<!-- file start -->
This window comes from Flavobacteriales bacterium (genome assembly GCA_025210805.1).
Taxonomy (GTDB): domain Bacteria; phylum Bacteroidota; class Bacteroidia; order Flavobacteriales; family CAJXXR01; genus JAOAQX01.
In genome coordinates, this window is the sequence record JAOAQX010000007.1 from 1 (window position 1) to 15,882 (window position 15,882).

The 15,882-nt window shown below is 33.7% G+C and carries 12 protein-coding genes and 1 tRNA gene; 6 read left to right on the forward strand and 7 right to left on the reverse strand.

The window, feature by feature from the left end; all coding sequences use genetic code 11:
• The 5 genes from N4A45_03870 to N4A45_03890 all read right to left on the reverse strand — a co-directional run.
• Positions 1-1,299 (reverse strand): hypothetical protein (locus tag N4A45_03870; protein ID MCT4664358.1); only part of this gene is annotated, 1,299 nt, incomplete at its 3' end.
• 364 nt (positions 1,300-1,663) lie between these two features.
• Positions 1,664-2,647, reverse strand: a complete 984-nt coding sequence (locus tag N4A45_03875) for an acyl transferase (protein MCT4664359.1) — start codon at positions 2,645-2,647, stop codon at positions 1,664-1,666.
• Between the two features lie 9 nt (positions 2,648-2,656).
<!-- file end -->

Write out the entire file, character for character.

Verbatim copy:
This window comes from Flavobacteriales bacterium (genome assembly GCA_025210805.1).
Taxonomy (GTDB): domain Bacteria; phylum Bacteroidota; class Bacteroidia; order Flavobacteriales; family CAJXXR01; genus JAOAQX01.
In genome coordinates, this window is the sequence record JAOAQX010000007.1 from 1 (window position 1) to 15,882 (window position 15,882).

The 15,882-nt window shown below is 33.7% G+C and carries 12 protein-coding genes and 1 tRNA gene; 6 read left to right on the forward strand and 7 right to left on the reverse strand.

The window, feature by feature from the left end; all coding sequences use genetic code 11:
• The 5 genes from N4A45_03870 to N4A45_03890 all read right to left on the reverse strand — a co-directional run.
• Positions 1-1,299 (reverse strand): hypothetical protein (locus tag N4A45_03870; protein ID MCT4664358.1); only part of this gene is annotated, 1,299 nt, incomplete at its 3' end.
• 364 nt (positions 1,300-1,663) lie between these two features.
• Positions 1,664-2,647, reverse strand: a complete 984-nt coding sequence (locus tag N4A45_03875) for an acyl transferase (protein MCT4664359.1) — start codon at positions 2,645-2,647, stop codon at positions 1,664-1,666.
• Between the two features lie 9 nt (positions 2,648-2,656).